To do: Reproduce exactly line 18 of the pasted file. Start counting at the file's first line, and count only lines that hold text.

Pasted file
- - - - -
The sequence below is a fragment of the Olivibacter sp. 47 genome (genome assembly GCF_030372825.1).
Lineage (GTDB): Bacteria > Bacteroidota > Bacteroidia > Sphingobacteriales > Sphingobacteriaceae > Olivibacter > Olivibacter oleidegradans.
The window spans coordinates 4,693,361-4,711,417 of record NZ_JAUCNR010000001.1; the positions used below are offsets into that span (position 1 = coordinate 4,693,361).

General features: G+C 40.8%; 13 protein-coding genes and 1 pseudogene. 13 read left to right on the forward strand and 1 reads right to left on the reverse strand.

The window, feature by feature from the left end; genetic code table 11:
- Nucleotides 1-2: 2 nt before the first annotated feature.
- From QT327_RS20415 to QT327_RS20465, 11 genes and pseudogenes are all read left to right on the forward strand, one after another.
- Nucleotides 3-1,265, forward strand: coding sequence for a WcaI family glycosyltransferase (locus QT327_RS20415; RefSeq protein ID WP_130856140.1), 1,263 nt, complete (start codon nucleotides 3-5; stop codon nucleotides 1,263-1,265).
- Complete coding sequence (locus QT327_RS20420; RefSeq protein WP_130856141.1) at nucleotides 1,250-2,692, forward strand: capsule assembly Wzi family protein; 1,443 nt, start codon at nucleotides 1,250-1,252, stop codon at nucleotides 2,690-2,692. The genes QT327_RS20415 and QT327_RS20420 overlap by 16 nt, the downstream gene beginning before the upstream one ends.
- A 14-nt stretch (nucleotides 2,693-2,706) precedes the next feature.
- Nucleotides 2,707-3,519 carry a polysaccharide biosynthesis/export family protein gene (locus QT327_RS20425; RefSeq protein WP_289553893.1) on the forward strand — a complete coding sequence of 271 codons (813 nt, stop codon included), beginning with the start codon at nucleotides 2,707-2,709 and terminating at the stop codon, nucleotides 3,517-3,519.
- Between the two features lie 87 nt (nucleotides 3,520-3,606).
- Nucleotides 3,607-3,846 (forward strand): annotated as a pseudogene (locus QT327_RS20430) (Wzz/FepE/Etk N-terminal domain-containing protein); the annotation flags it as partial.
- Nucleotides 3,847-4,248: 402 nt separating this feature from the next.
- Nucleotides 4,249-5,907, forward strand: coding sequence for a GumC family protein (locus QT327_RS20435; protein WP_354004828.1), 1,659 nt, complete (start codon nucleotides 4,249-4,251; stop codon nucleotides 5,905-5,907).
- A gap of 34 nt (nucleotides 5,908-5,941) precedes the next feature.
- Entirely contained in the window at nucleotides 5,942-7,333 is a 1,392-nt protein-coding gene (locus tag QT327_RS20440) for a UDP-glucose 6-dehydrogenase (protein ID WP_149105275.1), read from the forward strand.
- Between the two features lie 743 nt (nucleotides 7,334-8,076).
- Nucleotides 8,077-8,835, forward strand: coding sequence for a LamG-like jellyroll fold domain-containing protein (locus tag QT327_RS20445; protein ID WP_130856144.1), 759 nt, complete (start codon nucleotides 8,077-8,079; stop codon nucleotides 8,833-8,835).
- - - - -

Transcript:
- Between the two features lie 743 nt (nucleotides 7,334-8,076).